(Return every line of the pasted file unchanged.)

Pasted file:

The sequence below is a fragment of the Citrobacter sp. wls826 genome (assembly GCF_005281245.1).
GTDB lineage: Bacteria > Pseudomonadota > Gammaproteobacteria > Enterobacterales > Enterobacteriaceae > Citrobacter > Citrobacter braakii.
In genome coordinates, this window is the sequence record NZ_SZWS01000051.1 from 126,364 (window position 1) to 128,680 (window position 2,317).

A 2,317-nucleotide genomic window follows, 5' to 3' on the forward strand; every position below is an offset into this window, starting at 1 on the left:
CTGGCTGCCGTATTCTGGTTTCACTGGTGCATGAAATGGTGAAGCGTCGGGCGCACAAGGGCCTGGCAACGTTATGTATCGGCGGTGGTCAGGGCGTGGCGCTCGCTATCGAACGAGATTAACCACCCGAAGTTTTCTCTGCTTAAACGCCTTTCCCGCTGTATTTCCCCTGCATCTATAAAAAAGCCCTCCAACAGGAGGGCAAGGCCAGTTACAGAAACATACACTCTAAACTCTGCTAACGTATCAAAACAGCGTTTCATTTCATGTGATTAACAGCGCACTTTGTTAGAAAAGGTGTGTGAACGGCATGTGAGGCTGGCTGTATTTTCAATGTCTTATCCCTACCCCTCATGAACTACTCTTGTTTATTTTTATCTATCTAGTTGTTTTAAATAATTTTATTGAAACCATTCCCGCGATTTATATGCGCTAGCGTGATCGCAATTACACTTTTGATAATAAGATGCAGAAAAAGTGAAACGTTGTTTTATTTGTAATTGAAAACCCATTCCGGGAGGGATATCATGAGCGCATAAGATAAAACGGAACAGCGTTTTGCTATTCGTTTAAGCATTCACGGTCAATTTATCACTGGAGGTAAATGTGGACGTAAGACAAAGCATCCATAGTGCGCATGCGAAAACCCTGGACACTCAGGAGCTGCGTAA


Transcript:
The sequence below is a fragment of the Citrobacter sp. wls826 genome (assembly GCF_005281245.1).
GTDB lineage: Bacteria > Pseudomonadota > Gammaproteobacteria > Enterobacterales > Enterobacteriaceae > Citrobacter > Citrobacter braakii.
In genome coordinates, this window is the sequence record NZ_SZWS01000051.1 from 126,364 (window position 1) to 128,680 (window position 2,317).

A 2,317-nucleotide genomic window follows, 5' to 3' on the forward strand; every position below is an offset into this window, starting at 1 on the left:
CTGGCTGCCGTATTCTGGTTTCACTGGTGCATGAAATGGTGAAGCGTCGGGCGCACAAGGGCCTGGCAACGTTATGTATCGGCGGTGGTCAGGGCGTGGCGCTCGCTATCGAACGAGATTAACCACCCGAAGTTTTCTCTGCTTAAACGCCTTTCCCGCTGTATTTCCCCTGCATCTATAAAAAAGCCCTCCAACAGGAGGGCAAGGCCAGTTACAGAAACATACACTCTAAACTCTGCTAACGTATCAAAACAGCGTTTCATTTCATGTGATTAACAGCGCACTTTGTTAGAAAAGGTGTGTGAACGGCATGTGAGGCTGGCTGTATTTTCAATGTCTTATCCCTACCCCTCATGAACTACTCTTGTTTATTTTTATCTATCTAGTTGTTTTAAATAATTTTATTGAAACCATTCCCGCGATTTATATGCGCTAGCGTGATCGCAATTACACTTTTGATAATAAGATGCAGAAAAAGTGAAACGTTGTTTTATTTGTAATTGAAAACCCATTCCGGGAGGGATATCATGAGCGCATAAGATAAAACGGAACAGCGTTTTGCTATTCGTTTAAGCATTCACGGTCAATTTATCACTGGAGGTAAATGTGGACGTAAGACAAAGCATCCATAGTGCGCATGCGAAAACCCTGGACACTCAGGAGCTGCGTAA